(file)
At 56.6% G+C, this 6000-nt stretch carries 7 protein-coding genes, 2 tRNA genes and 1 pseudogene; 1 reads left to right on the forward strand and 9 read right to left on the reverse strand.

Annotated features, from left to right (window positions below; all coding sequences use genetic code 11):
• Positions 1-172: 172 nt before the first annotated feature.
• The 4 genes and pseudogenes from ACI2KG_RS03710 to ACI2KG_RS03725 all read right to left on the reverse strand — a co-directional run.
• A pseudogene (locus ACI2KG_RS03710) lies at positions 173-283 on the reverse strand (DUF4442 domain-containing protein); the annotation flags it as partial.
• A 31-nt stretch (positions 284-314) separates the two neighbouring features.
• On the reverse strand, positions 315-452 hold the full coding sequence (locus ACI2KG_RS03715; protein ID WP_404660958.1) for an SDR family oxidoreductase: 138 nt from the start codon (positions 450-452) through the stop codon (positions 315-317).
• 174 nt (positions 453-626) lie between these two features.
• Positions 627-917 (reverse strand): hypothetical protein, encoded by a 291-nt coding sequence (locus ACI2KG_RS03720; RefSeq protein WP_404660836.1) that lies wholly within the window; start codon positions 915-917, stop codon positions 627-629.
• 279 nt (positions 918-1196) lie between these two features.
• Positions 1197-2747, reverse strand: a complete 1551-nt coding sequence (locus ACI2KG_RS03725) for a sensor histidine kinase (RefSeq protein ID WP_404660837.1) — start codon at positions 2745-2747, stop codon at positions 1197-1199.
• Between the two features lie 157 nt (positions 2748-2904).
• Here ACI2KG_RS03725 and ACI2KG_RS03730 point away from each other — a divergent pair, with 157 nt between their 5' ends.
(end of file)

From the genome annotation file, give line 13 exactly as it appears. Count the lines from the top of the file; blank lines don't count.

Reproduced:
• Here ACI2KG_RS03725 and ACI2KG_RS03730 point away from each other — a divergent pair, with 157 nt between their 5' ends.